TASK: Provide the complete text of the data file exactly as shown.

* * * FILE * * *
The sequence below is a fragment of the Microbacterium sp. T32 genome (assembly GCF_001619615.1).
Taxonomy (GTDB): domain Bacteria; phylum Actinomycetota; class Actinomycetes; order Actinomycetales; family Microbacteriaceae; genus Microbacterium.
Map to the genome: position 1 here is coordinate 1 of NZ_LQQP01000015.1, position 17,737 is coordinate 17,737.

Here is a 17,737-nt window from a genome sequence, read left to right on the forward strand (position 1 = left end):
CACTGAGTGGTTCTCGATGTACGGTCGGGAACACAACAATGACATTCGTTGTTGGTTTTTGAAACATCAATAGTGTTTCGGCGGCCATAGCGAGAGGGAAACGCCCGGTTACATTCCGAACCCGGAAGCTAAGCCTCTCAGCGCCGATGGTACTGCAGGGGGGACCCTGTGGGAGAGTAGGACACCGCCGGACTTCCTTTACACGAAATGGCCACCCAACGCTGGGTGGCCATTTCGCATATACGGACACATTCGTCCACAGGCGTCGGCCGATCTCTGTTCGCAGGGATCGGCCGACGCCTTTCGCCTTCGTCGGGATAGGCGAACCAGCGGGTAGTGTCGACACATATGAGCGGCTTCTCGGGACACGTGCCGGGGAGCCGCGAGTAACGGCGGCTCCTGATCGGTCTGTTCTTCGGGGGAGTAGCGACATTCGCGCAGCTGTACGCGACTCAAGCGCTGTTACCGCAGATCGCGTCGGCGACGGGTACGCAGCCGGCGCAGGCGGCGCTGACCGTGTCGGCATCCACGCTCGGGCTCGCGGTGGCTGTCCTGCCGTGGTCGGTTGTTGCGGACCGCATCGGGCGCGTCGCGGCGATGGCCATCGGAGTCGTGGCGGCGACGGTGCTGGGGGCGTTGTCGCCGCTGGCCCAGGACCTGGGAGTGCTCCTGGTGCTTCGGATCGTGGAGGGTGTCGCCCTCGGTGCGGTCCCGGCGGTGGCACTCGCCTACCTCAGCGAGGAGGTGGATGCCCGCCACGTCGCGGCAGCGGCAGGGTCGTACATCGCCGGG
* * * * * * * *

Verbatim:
The sequence below is a fragment of the Microbacterium sp. T32 genome (assembly GCF_001619615.1).
Taxonomy (GTDB): domain Bacteria; phylum Actinomycetota; class Actinomycetes; order Actinomycetales; family Microbacteriaceae; genus Microbacterium.
Map to the genome: position 1 here is coordinate 1 of NZ_LQQP01000015.1, position 17,737 is coordinate 17,737.

Here is a 17,737-nt window from a genome sequence, read left to right on the forward strand (position 1 = left end):
CACTGAGTGGTTCTCGATGTACGGTCGGGAACACAACAATGACATTCGTTGTTGGTTTTTGAAACATCAATAGTGTTTCGGCGGCCATAGCGAGAGGGAAACGCCCGGTTACATTCCGAACCCGGAAGCTAAGCCTCTCAGCGCCGATGGTACTGCAGGGGGGACCCTGTGGGAGAGTAGGACACCGCCGGACTTCCTTTACACGAAATGGCCACCCAACGCTGGGTGGCCATTTCGCATATACGGACACATTCGTCCACAGGCGTCGGCCGATCTCTGTTCGCAGGGATCGGCCGACGCCTTTCGCCTTCGTCGGGATAGGCGAACCAGCGGGTAGTGTCGACACATATGAGCGGCTTCTCGGGACACGTGCCGGGGAGCCGCGAGTAACGGCGGCTCCTGATCGGTCTGTTCTTCGGGGGAGTAGCGACATTCGCGCAGCTGTACGCGACTCAAGCGCTGTTACCGCAGATCGCGTCGGCGACGGGTACGCAGCCGGCGCAGGCGGCGCTGACCGTGTCGGCATCCACGCTCGGGCTCGCGGTGGCTGTCCTGCCGTGGTCGGTTGTTGCGGACCGCATCGGGCGCGTCGCGGCGATGGCCATCGGAGTCGTGGCGGCGACGGTGCTGGGGGCGTTGTCGCCGCTGGCCCAGGACCTGGGAGTGCTCCTGGTGCTTCGGATCGTGGAGGGTGTCGCCCTCGGTGCGGTCCCGGCGGTGGCACTCGCCTACCTCAGCGAGGAGGTGGATGCCCGCCACGTCGCGGCAGCGGCAGGGTCGTACATCGCCGGG